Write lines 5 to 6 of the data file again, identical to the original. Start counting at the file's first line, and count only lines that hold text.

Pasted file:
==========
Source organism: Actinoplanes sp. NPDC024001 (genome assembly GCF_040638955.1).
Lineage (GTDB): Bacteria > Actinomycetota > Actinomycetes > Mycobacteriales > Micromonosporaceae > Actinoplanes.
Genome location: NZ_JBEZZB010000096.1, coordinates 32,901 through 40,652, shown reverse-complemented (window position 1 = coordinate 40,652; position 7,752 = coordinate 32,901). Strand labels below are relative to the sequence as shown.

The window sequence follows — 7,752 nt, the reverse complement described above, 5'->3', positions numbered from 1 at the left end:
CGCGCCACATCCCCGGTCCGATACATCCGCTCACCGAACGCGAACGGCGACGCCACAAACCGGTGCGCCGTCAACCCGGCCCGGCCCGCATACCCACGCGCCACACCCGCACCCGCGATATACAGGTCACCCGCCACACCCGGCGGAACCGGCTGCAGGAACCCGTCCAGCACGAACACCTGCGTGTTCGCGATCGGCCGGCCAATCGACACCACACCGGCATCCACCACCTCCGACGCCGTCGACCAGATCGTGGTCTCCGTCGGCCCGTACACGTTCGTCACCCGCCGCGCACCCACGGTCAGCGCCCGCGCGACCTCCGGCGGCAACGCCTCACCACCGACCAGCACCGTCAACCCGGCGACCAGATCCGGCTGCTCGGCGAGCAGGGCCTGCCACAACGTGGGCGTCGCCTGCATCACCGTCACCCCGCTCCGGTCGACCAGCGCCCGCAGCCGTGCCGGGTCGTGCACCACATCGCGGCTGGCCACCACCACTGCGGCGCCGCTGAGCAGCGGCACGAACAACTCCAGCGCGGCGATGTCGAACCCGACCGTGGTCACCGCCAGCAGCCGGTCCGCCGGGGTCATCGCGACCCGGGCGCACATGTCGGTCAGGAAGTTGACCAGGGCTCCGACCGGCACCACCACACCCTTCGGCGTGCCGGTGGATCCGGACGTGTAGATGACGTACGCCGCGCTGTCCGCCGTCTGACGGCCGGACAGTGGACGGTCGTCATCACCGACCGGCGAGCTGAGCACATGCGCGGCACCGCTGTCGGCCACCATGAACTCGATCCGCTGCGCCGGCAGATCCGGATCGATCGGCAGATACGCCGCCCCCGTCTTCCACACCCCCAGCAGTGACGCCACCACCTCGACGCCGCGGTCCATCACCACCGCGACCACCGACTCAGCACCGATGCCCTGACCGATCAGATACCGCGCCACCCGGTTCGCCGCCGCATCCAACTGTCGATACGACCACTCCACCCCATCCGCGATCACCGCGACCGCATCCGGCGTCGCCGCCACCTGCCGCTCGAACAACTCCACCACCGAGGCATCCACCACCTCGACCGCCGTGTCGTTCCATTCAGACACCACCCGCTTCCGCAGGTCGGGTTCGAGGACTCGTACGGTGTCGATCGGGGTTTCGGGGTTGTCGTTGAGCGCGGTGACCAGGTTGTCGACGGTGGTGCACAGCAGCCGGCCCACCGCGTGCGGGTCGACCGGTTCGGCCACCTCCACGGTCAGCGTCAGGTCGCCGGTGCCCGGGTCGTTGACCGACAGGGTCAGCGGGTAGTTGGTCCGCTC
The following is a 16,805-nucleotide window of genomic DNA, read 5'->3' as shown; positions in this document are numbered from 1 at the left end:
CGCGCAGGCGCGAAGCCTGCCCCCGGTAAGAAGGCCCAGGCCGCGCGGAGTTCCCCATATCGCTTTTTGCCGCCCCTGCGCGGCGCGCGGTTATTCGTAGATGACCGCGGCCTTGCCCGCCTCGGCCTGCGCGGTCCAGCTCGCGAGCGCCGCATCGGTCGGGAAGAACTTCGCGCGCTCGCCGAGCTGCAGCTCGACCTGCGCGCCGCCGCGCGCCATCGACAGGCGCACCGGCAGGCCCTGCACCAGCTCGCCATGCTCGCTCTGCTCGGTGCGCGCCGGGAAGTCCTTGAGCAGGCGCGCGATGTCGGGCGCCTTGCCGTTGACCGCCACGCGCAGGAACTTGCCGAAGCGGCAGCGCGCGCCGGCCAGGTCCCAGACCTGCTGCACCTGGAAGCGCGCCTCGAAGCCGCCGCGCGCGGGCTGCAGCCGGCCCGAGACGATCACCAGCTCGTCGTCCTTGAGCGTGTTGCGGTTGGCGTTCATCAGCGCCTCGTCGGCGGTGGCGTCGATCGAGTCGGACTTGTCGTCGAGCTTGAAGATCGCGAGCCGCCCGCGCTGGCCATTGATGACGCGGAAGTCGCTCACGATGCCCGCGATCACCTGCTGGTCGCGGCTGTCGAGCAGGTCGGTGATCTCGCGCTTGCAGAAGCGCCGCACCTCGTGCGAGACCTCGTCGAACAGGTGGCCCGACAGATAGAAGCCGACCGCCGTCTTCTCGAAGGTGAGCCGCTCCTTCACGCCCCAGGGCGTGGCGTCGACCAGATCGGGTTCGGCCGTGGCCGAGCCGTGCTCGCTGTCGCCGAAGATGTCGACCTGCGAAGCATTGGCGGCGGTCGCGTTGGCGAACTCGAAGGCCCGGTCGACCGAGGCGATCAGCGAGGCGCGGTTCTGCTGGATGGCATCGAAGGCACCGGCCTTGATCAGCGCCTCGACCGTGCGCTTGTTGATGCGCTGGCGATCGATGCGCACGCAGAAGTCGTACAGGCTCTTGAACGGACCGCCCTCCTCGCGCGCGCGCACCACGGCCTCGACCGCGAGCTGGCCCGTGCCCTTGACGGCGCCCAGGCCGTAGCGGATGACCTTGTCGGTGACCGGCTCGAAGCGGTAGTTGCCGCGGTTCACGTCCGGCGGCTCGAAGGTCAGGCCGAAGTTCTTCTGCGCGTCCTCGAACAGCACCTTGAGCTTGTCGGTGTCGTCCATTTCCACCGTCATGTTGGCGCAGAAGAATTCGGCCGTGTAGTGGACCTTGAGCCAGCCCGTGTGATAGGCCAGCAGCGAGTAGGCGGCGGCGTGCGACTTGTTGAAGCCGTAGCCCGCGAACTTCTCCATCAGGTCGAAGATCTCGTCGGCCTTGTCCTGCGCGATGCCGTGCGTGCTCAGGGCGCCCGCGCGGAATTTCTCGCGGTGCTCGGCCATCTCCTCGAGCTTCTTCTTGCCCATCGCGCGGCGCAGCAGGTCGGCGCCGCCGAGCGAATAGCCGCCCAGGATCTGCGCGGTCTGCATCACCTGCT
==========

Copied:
CGCGCCACATCCCCGGTCCGATACATCCGCTCACCGAACGCGAACGGCGACGCCACAAACCGGTGCGCCGTCAACCCGGCCCGGCCCGCATACCCACGCGCCACACCCGCACCCGCGATATACAGGTCACCCGCCACACCCGGCGGAACCGGCTGCAGGAACCCGTCCAGCACGAACACCTGCGTGTTCGCGATCGGCCGGCCAATCGACACCACACCGGCATCCACCACCTCCGACGCCGTCGACCAGATCGTGGTCTCCGTCGGCCCGTACACGTTCGTCACCCGCCGCGCACCCACGGTCAGCGCCCGCGCGACCTCCGGCGGCAACGCCTCACCACCGACCAGCACCGTCAACCCGGCGACCAGATCCGGCTGCTCGGCGAGCAGGGCCTGCCACAACGTGGGCGTCGCCTGCATCACCGTCACCCCGCTCCGGTCGACCAGCGCCCGCAGCCGTGCCGGGTCGTGCACCACATCGCGGCTGGCCACCACCACTGCGGCGCCGCTGAGCAGCGGCACGAACAACTCCAGCGCGGCGATGTCGAACCCGACCGTGGTCACCGCCAGCAGCCGGTCCGCCGGGGTCATCGCGACCCGGGCGCACATGTCGGTCAGGAAGTTGACCAGGGCTCCGACCGGCACCACCACACCCTTCGGCGTGCCGGTGGATCCGGACGTGTAGATGACGTACGCCGCGCTGTCCGCCGTCTGACGGCCGGACAGTGGACGGTCGTCATCACCGACCGGCGAGCTGAGCACATGCGCGGCACCGCTGTCGGCCACCATGAACTCGATCCGCTGCGCCGGCAGATCCGGATCGATCGGCAGATACGCCGCCCCCGTCTTCCACACCCCCAGCAGTGACGCCACCACCTCGACGCCGCGGTCCATCACCACCGCGACCACCGACTCAGCACCGATGCCCTGACCGATCAGATACCGCGCCACCCGGTTCGCCGCCGCATCCAACTGTCGATACGACCACTCCACCCCATCCGCGATCACCGCGACCGCATCCGGCGTCGCCGCCACCTGCCGCTCGAACAACTCCACCACCGAGGCATCCACCACCTCGACCGCCGTGTCGTTCCATTCAGACACCACCCGCTTCCGCAGGTCGGGTTCGAGGACTCGTACGGTGTCGATCGGGGTTTCGGGGTTGTCGTTGAGCGCGGTGACCAGGTTGTCGACGGTGGTGCACAGCAGCCGGCCCACCGCGTGCGGGTCGACCGGTTCGGCCACCTCCACGGTCAGCGTCAGGTCGCCGGTGCCCGGGTCGTTGACCGACAGGGTCAGCGGGTAGTTGGTCCGCTC
The following is a 16,805-nucleotide window of genomic DNA, read 5'->3' as shown; positions in this document are numbered from 1 at the left end: